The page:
The most important role?

(L-R Composer John Psathas, Singer-Songwriter Warren Maxwell, Bass Jonathan Lemalu)

For me, one of my most important roles as a Music Director is to support great composition. In terms of the standard repertoire this is a fairly simple exercise. There are clear works of genius that are vitally important to orchestral music and many of these are monuments in music history and thoroughly deserving of performance. It is slightly more challenging when one moves away from standard repertoire but with enough trust built up with the community over time, audience members come to welcome our choices. 

Even so, these choices (as gratifying as they may be) are not what I consider to be a music director’s most important role in terms of support. I am referring to the work of living composers – specifically composers that I have a strong belief in. These do not have to be composers that I work with but they are composers that I believe offer something of great pertinence and beauty. Here in New Zealand we have an amazing composing scene – many of our best practitioners have world-wide reputations and their contributions alongside lesser known composers and strong composer advocacy groups such as SOUNZ make for a particularly vibrant and open community. New Zealand is also home to two fabulous contemporary music groups (Stroma and 175 East) who do much to keep the scene in the public’s ear. 

I am proud of the composer in residence schemes that have been devised for Orchestra Wellington. Unusually, we have three! Our composer in residence for 2013 is David Downes, our emerging composer in residence is Karlo Margetic and our education composer in residence is Thomas Goss. All three of these composers are commissioned to write major works for the orchestra, with premieres in the following season. Former composers in residence have included Chis Gendall and Juliet Palmer. For the most part these positions are for one year and offer a commission, a title and the opportunity to work closely with the artistic management of Orchestra Wellington. I am also keen on introducing these composers to our audience. It has been my experience that our concert goers are fascinated by these artists and are keen to hear of their inspiration. I certainly think that it humanizes the composers and brings resonance to the experience of the listeners. I like the idea of creating an opportunity for dialogue with a far broader cross section of the community than composers often get. As a result of these positions, we are currently working on a CD release of the first of our commissions and this will be announced in 2014. 

There is another kind of composer that I like to support and this only happens in very specific circumstances. I am referring to long term commitments to composers for whom I have only the highest regard – composers that I believe are (pardon the worn out phrase) world-class and whose compositions have something of great substance about them. This kind of relationship can only happen with personal and professional connections and a willingness to work together over time.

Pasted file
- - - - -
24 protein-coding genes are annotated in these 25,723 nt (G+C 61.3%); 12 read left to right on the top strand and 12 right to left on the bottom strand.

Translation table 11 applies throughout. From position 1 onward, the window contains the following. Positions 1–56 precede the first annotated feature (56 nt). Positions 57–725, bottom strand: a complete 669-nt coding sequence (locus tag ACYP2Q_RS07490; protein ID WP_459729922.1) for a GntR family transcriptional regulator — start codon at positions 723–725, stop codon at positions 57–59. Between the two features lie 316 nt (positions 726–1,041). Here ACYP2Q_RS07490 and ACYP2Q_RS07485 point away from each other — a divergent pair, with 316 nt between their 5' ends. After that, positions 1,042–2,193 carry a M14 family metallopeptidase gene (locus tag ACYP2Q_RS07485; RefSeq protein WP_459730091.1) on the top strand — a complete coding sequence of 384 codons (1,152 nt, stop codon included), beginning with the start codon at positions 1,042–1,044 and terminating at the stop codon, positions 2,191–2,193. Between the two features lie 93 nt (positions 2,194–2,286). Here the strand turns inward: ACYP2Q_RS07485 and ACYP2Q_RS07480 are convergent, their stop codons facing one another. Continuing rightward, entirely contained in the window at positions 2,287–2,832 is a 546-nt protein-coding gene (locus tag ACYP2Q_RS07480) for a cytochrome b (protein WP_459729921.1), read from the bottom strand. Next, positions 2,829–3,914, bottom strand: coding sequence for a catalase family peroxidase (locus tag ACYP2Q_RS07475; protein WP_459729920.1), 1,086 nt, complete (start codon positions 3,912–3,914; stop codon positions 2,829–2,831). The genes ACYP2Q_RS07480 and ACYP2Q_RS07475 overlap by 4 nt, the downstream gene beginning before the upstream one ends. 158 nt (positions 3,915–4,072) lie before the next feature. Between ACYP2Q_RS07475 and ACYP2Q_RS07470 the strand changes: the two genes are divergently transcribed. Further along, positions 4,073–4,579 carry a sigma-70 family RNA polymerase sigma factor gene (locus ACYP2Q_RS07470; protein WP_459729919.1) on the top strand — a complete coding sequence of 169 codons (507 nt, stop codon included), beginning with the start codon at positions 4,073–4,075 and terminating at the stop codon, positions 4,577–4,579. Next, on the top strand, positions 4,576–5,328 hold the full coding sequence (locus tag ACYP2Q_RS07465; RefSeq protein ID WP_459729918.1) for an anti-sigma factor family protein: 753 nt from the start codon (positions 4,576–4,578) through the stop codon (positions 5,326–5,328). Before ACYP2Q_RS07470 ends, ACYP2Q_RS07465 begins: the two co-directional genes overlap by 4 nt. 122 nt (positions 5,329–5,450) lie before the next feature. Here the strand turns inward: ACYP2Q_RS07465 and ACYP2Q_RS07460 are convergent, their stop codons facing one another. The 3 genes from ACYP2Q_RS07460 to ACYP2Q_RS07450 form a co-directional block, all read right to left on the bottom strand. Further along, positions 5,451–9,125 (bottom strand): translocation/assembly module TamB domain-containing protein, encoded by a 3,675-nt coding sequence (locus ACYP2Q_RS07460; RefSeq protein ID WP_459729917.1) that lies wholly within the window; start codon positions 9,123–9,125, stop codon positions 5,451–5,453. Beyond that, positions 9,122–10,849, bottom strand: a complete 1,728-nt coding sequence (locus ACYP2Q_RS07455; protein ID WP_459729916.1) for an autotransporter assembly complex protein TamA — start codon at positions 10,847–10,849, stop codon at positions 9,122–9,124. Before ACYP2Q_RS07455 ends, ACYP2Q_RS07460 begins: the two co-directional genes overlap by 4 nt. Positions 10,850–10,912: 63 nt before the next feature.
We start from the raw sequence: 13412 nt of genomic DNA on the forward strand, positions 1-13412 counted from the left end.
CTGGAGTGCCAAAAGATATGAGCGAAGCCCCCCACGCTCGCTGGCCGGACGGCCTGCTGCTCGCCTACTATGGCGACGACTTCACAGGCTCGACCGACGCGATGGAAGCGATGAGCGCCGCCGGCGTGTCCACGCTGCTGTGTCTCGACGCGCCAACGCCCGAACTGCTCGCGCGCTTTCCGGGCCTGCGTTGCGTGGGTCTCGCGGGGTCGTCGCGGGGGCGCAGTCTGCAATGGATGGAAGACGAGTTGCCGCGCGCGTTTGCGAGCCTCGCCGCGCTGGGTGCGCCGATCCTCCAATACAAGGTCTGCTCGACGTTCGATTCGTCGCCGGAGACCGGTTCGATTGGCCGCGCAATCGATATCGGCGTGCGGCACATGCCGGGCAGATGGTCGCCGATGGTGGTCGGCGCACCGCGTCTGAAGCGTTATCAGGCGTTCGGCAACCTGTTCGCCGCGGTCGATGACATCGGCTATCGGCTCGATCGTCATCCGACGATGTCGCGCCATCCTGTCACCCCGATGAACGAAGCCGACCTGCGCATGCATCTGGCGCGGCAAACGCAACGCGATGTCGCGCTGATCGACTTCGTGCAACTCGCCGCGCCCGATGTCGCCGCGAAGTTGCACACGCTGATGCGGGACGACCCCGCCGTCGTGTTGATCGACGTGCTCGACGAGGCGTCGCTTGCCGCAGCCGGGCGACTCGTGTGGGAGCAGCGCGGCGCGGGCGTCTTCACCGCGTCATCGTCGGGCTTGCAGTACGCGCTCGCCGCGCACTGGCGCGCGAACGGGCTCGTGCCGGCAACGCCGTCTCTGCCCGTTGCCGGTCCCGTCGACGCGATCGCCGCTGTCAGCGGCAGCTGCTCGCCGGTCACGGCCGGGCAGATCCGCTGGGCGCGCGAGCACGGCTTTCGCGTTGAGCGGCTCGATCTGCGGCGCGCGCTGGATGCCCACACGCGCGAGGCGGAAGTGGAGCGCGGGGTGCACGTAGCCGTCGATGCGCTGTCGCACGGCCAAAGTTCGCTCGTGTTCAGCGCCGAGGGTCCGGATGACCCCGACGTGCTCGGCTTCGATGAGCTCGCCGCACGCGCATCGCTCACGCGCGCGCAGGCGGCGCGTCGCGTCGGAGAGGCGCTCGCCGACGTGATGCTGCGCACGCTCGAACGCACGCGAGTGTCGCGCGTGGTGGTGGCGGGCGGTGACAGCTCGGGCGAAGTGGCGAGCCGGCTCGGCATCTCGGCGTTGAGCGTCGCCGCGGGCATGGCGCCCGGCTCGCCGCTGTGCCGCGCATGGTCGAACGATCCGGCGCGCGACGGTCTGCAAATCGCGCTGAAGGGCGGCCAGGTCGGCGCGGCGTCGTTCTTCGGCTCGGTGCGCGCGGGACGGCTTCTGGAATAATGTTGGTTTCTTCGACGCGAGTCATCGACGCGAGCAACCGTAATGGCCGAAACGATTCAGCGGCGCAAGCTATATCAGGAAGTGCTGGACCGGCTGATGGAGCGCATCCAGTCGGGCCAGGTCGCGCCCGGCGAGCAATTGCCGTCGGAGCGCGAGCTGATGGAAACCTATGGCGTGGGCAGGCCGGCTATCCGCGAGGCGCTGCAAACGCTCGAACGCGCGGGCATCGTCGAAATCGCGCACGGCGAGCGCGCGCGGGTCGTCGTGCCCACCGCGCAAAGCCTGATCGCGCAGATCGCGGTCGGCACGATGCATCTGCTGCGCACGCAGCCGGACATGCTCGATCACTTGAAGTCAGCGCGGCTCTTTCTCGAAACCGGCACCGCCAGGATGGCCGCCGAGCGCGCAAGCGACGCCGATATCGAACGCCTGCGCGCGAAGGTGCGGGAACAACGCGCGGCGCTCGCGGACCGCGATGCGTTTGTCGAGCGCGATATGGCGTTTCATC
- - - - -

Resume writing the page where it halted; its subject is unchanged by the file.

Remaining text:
There are number of composers of world-renown in New Zealand – certainly the brilliant Gareth Farr must be included – and for me, John Psathas is also one of these very special artists. I have made it a priority to programme John’s music in both of the orchestras for which I have served as music director. His works have never failed to inspire great fervor and excitement for audiences. As a result of the immediate connection that his music inspires, I have made him the subject of season long composer focuses in two orchestras, have premiered his music overseas and have commissioned a major work that was subsequently shared between the major regional orchestras in New Zealand in a successful example of collaboration between the organizations. Over the past few years, I have featured at least one of his compositions in each of our subscription series and in addition to conducting the Vodafone Classical Album of the Year winning, “View from Olympus” there are plans afoot to record more of his vital music.

I count myself fortunate that in my role as Music Director I have had the pleasure and honor of doing what little I can to grow relationships with composers. Is this the most important role of a music director? No – clearly audience connection through programing and excellence in performance is the sine qua non of a music director but the idea of bringing today’s composers to the attention of our community certainly gives our offerings a sense of belonging to the culture of today and as such are a hugely important part of an orchestra’s role.